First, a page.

Modern Slavery and Trafficking – New Prevention and Risk Orders

Modern slavery encompasses human trafficking, slavery, servitude and forced or compulsory labour.

Part 2 of the Modern Slavery Act 2015 introduces 2 new civil orders: Slavery and Trafficking Prevention Orders (STPOs) and Slavery and Trafficking Risk Orders (STROs).

The police, the National Crime Agency, immigration officers and labour abuse prevention officers from the Gangmasters and Labour Abuse Authority can apply to court for these orders, which allow the courts to place a range of restrictions on the behaviour and activities of a person who poses a risk of committing slavery or trafficking offences.

An STPO on conviction can be made by a Court at the time of conviction in respect of an individual who has been convicted of a slavery or trafficking offence where there is a risk that the defendant may commit another slavery or human trafficking offence and poses a risk of harm to the public in doing so. The STPO on conviction will typically be sought by the prosecutor at the sentencing stage. STPOs on conviction enhance the Court’s ability to place restrictions on individuals who have been convicted of a modern slavery offence, ensuring that even after they have served their sentence any future risk of similar criminality is effectively managed.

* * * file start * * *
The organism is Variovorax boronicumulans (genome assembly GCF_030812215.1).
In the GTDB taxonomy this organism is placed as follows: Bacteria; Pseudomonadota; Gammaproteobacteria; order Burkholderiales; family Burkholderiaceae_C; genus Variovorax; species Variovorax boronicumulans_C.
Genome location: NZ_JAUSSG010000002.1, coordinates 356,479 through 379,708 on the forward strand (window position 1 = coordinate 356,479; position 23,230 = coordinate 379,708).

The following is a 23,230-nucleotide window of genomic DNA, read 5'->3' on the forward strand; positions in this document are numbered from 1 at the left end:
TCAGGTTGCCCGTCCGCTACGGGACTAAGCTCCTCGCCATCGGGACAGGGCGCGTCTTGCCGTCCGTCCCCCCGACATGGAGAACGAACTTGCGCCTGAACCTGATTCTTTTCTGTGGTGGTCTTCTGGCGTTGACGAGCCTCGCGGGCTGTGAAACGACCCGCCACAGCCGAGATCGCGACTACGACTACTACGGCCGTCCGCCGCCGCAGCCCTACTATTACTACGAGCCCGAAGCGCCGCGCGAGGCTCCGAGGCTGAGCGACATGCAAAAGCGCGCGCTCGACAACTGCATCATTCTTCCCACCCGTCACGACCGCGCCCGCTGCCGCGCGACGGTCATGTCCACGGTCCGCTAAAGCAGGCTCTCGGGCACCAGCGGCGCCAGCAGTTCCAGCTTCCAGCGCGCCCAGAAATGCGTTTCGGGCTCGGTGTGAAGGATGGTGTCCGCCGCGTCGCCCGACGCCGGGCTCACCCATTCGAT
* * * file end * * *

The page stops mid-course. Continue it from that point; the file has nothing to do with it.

A STRO can be made by a Court in respect of an individual who has not been convicted of a slavery or trafficking offence. The Court must be satisfied that there is a risk that the defendant may commit a slavery or human trafficking offence and that the STRO is necessary to protect against the risk of harm from the defendant committing the offence. STROs enable action to be taken where this is necessary to prevent serious harm to the public notwithstanding the absence of a conviction.

Children, young people and vulnerable adults are particularly at risk of being trafficked. Many are put to work in the sex industry. Any powers available to help safeguard individuals at risk in this way are a welcome addition. Anyone who has information or suspicions relating to such activities should treat it as a serious safeguarding matter and contact the Police immediately.

Colin Welsh

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